It is one thing, to write one book. Incredibly difficult, and well worth the time, but many writers wear themselves and their ideas out on the first one. Others, are filled with the insatiable need to keep writing. This sequel felt like it came from a writer who had suddenly discovered the monster inside; the beast that thirsts for words, sentences, paragraphs…all full of character development, subplots and a worrisome amount of conflict.
The reading was a lot smoother in this one, and I can almost pinpoint the moment where I felt it- Banschbach hit her stride running at one point and never lost her footing after. It’s only uphill from here, folks.
After reading The Rise of Aredor, I was really looking forward to getting into the mind of Aidan (aka Emeth). His character seemed to be one of the most well-rounded, fleshed out, alive contributions to book 1.
I was a bit disappointed that we didn’t get more backstory on him, I really, really wanted to know more about the friend he lost before joining the Phoenix Guard. Throughout both books, we get tantalizing bits about the original Emeth, but never a full accounting of the events leading up to and directly following his untimely death. Perhaps a short story is in order to cover this?
Banschbach seemed to go deeper into her characters this time around, and really delve into who they were, at their core. It was nice to become better acquainted with what makes them tick, and that element succeeded in helping me care all the more for their welfare.
I spent quite a bit of the book wishing that the female characters were allowed to do more. I have been spoiled by Tamora Pierce books, where the female characters are often leading the charge into battle. As a forward thinking, yet somewhat practical person, I can acknowledge that woman can learn to fight, have some disadvantages (biologically speaking) to men, and throughout history have been treated as the weaker sex (rather than as the fairer sex-which, clearly, is the more appropriate term here 😉 ).
All that being said, I was still waiting, wishing, hoping, that one of these young women would take up the sword and get to defending their homeland. Banschbach made me regret that. No spoilers, but if you find yourself wishing the same thing while reading this book, just remember: I warned you.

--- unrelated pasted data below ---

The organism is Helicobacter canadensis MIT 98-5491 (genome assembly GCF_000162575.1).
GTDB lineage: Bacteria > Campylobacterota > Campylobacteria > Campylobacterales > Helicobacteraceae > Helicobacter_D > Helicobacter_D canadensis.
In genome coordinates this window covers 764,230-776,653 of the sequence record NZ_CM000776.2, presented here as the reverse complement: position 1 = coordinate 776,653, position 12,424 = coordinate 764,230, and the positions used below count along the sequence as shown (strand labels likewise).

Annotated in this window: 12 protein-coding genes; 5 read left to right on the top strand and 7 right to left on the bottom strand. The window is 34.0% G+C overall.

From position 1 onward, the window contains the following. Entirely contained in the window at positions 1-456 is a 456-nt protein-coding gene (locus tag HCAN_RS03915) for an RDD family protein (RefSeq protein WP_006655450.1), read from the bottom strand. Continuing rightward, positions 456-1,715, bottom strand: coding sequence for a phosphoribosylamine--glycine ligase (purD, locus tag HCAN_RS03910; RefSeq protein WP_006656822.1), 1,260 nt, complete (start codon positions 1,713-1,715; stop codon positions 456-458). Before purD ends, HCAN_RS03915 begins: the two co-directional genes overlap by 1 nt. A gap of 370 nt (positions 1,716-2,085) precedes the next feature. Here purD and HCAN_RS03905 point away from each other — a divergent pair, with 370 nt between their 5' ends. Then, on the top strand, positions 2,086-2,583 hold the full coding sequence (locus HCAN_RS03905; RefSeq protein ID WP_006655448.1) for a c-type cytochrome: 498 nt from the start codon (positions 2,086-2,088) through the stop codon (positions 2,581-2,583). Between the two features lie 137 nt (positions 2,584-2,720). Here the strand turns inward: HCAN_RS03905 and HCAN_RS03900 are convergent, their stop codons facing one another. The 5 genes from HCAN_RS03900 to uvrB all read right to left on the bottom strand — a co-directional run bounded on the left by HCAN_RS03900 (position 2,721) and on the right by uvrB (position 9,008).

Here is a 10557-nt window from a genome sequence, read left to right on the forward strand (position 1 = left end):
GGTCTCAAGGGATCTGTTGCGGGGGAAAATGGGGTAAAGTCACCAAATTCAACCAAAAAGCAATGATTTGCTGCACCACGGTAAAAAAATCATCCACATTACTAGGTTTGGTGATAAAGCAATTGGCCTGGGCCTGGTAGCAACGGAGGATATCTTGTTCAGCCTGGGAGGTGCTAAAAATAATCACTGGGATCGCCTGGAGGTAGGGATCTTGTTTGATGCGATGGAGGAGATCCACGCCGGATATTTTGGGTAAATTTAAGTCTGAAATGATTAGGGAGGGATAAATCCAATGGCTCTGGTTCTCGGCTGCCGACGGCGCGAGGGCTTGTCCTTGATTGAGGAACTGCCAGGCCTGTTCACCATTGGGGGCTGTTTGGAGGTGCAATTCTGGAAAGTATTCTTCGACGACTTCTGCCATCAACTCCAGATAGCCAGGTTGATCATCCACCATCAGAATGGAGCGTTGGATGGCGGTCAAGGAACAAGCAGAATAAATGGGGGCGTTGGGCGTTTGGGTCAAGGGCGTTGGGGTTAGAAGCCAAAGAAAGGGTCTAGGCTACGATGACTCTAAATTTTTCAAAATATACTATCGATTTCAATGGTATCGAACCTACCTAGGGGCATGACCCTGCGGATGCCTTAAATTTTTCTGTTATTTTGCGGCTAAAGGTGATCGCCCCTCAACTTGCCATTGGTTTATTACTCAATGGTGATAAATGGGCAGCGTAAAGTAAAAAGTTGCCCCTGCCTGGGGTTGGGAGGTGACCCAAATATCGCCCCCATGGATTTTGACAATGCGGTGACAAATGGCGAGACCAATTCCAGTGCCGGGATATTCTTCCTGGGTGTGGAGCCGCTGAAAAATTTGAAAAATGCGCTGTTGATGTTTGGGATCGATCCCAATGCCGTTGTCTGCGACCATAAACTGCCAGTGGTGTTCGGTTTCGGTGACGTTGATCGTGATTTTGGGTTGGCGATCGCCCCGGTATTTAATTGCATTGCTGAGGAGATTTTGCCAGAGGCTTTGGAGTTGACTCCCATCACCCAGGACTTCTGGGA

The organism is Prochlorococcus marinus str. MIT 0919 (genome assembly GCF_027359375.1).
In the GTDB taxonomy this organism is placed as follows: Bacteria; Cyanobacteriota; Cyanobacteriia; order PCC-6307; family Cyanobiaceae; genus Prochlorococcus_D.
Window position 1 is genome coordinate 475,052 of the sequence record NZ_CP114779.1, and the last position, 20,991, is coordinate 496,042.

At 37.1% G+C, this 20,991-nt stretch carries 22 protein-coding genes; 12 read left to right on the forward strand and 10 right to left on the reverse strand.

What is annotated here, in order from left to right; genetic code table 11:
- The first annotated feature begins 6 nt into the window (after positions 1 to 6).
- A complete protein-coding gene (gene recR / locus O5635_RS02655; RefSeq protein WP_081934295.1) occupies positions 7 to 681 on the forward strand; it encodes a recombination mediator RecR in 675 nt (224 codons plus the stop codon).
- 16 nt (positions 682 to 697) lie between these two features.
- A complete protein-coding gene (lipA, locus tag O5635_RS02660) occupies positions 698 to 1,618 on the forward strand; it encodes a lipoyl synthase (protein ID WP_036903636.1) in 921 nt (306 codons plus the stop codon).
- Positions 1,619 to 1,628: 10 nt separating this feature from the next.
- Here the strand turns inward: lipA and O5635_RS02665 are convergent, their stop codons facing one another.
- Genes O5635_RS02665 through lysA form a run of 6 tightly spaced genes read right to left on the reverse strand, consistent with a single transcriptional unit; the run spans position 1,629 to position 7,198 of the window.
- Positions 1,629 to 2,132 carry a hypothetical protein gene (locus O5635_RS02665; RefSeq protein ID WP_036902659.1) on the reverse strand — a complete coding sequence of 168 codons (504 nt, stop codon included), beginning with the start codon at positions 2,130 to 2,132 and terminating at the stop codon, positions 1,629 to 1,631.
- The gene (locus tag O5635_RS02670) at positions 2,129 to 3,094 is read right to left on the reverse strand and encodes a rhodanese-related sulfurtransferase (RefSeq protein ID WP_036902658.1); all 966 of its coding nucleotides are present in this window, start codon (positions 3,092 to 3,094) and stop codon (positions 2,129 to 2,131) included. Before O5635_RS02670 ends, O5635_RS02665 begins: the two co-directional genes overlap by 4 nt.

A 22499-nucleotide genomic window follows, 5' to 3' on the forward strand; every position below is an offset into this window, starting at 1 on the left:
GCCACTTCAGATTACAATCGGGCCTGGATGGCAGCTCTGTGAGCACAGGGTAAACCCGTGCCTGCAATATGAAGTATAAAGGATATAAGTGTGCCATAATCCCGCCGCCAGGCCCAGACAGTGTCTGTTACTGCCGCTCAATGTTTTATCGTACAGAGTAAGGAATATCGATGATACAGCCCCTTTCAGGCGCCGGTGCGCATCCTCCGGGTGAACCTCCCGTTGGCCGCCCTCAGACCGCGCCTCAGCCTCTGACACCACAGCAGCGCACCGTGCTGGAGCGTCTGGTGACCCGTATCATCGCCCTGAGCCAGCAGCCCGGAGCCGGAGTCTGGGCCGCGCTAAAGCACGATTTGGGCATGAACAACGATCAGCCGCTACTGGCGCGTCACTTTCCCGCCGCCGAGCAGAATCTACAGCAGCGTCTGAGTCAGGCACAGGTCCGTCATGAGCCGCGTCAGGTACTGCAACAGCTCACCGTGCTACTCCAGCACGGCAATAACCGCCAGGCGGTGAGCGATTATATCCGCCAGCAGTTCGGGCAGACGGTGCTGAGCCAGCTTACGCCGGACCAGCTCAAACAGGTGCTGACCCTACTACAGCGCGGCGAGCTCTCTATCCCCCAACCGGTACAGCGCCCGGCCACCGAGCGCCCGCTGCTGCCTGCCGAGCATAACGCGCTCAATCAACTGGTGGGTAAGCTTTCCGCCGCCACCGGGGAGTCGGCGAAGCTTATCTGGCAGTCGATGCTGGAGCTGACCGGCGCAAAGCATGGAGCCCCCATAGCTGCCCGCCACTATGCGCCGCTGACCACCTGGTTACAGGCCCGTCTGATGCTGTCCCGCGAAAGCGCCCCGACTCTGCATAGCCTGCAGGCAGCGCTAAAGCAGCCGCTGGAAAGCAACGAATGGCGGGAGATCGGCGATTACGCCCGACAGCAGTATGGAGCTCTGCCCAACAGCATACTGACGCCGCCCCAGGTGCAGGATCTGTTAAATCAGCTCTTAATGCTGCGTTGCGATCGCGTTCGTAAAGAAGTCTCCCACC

Speaking of the women, Kara was a joy in this one. I loved that she got more ‘screen-time’ in this sequel, and wished for more backstory and character development for the young Braeton. She livened up most scenes, and could probably fill an entire sequel with her continued adventures.
One of my main complaints of the first novel was that there seemed to be no gravity to the situation. Everyone kept talking about how all their lives were at risk, but no one of import died. Characters recovered from the gravest of injuries with very little effect remaining. Banschbach obviously heard my concerns coming a mile off, and preemptively struck down some key players throughout this novel. I won’t lie, that hurt, Claire. But, it lent gravity to the situation, and made what they were fighting toward all the more important to me.
I enjoyed the differences between our two main cultures at play, it was clear at all times how different the Aredorians and the Braetons are from each other. Each culture had it’s own traditions, way of dressing and even ways of fighting. Banschbach does a terrific job of world-building in this series, and I easily felt myself transported to whatever location our heroes traveled to.
I really enjoy the way war is portrayed in these books. The heroes of Aredor & Braeton go to war to defend their countries, and their families. They don’t do it for glory, they see no honor in killing, but it is a duty that must be carried out. Banschbach is at her finest when Aidan reflects on the aftermath of battle, and what it does to the survivors.
Not only are Aidan and Corin both filled with incredible survivor’s guilt, but they come home to peace and have no idea how to handle themselves. They need action, they are constantly on high alert, the only thing that helps is movement and even that only holds the darkness away for so long. It is a touching tribute to post traumatic stress disorder, and brings it down to a level anyone can identify with.
In conclusion, while this novel may have minor faults in pacing or character development, it rises above all of these in the third, and final, act. The lessons about war and peace eclipse any trivialities that came before, and fill the reader with hope and inspiration, and a heavy feeling of duty & honor.
Am I to assume that, from the detailed epilogue, there will be no more to the Aredor series? Perhaps. Or perhaps Banschbach will explore other countries of the world and their heroes. I wouldn’t mind following Ahmed or Azrahil down a few more bloody paths.
The steps that Banschbach has made through this series convince me that future books will only get better, and better still. Perhaps the highest praise I can give is this: These characters, these lines, these lessons, will stick with me for a very long time.
Come & Join me tomorrow for an interview with Claire Banschbach herself!
And in the meantime, whet your appetite for more Aredor & Braeton with a short story (or two!)
Enter to win ebooks of The Rise of Aredor and The Wildcat of Braeton, a set of 4 notecards of the series artwork, and the grand prize is a paperback set of the books + 1 notecard of choice!